NasdaqGS:CSX Discounted Cash Flow July 19th 2021

### Important assumptions

The calculation above is very dependent on two assumptions. The first is the discount rate and the other is the cash flows. Part of investing is coming up with your own evaluation of a company's future performance, so try the calculation yourself and check your own assumptions. The DCF also does not consider the possible cyclicality of an industry, or a company's future capital requirements, so it does not give a full picture of a company's potential performance. Given that we are looking at CSX as potential shareholders, the cost of equity is used as the discount rate, rather than the cost of capital (or weighted average cost of capital, WACC) which accounts for debt. In this calculation we've used 7.4%, which is based on a levered beta of 1.138. Beta is a measure of a stock's volatility, compared to the market as a whole. We get our beta from the industry average beta of globally comparable companies, with an imposed limit between 0.8 and 2.0, which is a reasonable range for a stable business.

### Moving On:

Although the valuation of a company is important, it shouldn't be the only metric you look at when researching a company. It's not possible to obtain a foolproof valuation with a DCF model. Preferably you'd apply different cases and assumptions and see how they would impact the company's valuation. For example, changes in the company's cost of equity or the risk free rate can significantly impact the valuation. For CSX, there are three further items you should explore:

1. Risks: We feel that you should assess the 2 warning signs for CSX we've flagged before making an investment in the company.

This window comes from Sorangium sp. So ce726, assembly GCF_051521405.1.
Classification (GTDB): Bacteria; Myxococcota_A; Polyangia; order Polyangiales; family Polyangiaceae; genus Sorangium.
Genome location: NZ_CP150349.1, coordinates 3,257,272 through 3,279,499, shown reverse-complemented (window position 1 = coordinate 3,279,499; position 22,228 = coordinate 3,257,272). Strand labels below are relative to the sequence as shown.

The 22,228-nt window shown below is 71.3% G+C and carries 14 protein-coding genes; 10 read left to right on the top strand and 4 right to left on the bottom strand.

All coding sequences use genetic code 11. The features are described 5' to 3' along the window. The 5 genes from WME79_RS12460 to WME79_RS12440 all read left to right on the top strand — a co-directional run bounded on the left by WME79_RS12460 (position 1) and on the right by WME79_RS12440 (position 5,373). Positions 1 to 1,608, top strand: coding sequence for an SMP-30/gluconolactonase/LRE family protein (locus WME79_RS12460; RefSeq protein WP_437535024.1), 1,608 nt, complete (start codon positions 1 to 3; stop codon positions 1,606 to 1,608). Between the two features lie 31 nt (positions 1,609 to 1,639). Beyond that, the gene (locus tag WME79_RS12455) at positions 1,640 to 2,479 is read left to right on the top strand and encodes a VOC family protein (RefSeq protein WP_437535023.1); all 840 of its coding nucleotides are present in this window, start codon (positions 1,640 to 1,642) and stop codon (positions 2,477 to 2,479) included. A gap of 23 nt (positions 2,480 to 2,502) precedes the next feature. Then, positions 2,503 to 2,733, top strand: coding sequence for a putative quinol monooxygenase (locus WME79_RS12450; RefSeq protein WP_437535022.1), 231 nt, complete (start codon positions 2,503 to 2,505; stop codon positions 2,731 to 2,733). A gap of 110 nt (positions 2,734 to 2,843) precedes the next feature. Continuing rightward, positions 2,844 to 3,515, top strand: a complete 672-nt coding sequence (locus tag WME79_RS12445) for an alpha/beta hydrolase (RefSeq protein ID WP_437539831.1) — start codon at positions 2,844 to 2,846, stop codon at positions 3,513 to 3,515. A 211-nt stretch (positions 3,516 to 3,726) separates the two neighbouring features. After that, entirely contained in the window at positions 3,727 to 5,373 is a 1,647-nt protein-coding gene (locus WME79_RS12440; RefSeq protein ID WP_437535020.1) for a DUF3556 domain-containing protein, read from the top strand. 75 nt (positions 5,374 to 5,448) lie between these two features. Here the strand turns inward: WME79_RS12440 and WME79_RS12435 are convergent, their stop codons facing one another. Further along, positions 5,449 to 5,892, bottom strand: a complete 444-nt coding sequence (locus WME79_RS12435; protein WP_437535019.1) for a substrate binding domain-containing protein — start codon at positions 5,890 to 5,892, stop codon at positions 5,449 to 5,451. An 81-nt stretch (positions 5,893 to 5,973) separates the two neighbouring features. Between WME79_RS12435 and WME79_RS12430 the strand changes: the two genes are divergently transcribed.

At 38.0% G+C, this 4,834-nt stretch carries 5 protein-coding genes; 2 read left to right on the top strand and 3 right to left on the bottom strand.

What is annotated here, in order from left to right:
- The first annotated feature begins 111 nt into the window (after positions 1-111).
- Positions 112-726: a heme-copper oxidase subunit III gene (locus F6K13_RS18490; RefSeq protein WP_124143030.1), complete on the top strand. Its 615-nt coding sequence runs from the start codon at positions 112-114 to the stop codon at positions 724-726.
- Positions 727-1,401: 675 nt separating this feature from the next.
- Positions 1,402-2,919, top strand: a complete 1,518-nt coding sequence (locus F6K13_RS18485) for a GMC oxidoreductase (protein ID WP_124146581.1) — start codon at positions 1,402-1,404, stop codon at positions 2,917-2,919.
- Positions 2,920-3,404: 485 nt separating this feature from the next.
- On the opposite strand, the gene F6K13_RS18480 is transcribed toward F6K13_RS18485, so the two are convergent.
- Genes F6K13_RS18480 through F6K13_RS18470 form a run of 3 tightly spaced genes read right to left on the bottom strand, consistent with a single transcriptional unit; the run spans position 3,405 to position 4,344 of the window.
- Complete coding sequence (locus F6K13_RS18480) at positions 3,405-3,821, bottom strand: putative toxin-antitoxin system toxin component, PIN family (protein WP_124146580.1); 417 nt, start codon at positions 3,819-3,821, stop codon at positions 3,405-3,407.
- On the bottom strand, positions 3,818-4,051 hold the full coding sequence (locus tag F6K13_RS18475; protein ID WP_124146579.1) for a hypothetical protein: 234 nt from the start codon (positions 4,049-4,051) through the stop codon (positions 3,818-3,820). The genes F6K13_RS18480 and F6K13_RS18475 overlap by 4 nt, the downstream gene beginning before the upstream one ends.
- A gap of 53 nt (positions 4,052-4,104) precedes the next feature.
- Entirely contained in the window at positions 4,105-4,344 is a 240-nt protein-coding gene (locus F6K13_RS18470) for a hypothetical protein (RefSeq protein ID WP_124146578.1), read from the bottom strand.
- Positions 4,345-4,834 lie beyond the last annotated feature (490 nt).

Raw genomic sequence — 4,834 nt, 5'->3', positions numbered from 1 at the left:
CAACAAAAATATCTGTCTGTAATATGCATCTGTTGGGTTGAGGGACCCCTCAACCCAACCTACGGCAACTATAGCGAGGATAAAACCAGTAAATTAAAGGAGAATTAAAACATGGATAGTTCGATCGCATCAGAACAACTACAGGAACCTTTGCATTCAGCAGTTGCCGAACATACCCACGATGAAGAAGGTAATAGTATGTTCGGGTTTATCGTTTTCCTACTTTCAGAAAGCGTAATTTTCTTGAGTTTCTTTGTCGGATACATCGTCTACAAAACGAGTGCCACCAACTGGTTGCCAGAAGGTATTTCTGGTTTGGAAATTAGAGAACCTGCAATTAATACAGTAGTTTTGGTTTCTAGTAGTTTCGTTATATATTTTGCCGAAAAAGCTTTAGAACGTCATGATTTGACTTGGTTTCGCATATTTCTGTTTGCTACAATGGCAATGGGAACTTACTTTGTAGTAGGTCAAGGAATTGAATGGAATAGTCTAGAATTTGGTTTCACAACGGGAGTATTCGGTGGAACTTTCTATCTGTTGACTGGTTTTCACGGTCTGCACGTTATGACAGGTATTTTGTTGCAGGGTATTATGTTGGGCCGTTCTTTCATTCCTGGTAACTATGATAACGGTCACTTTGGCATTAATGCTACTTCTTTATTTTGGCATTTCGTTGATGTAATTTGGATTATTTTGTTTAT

2. Management:Have insiders been ramping up their shares to take advantage of the market's sentiment for CSX's future outlook? Check out our management and board analysis with insights on CEO compensation and governance factors.
3. Other Solid Businesses: Low debt, high returns on equity and good past performance are fundamental to a strong business. Why not explore our interactive list of stocks with solid business fundamentals to see if there are other companies you may not have considered!

PS. Simply Wall St updates its DCF calculation for every American stock every day, so if you want to find the intrinsic value of any other stock just search here.

This article by Simply Wall St is general in nature. It does not constitute a recommendation to buy or sell any stock, and does not take account of your objectives, or your financial situation. We aim to bring you long-term focused analysis driven by fundamental data. Note that our analysis may not factor in the latest price-sensitive company announcements or qualitative material. Simply Wall St has no position in any stocks mentioned.

Have feedback on this article? Concerned about the content? Get in touch with us directly. Alternatively, email editorial-team (at) simplywallst.com.

The views and opinions expressed herein are the views and opinions of the author and do not necessarily reflect those of Nasdaq, Inc.

CSX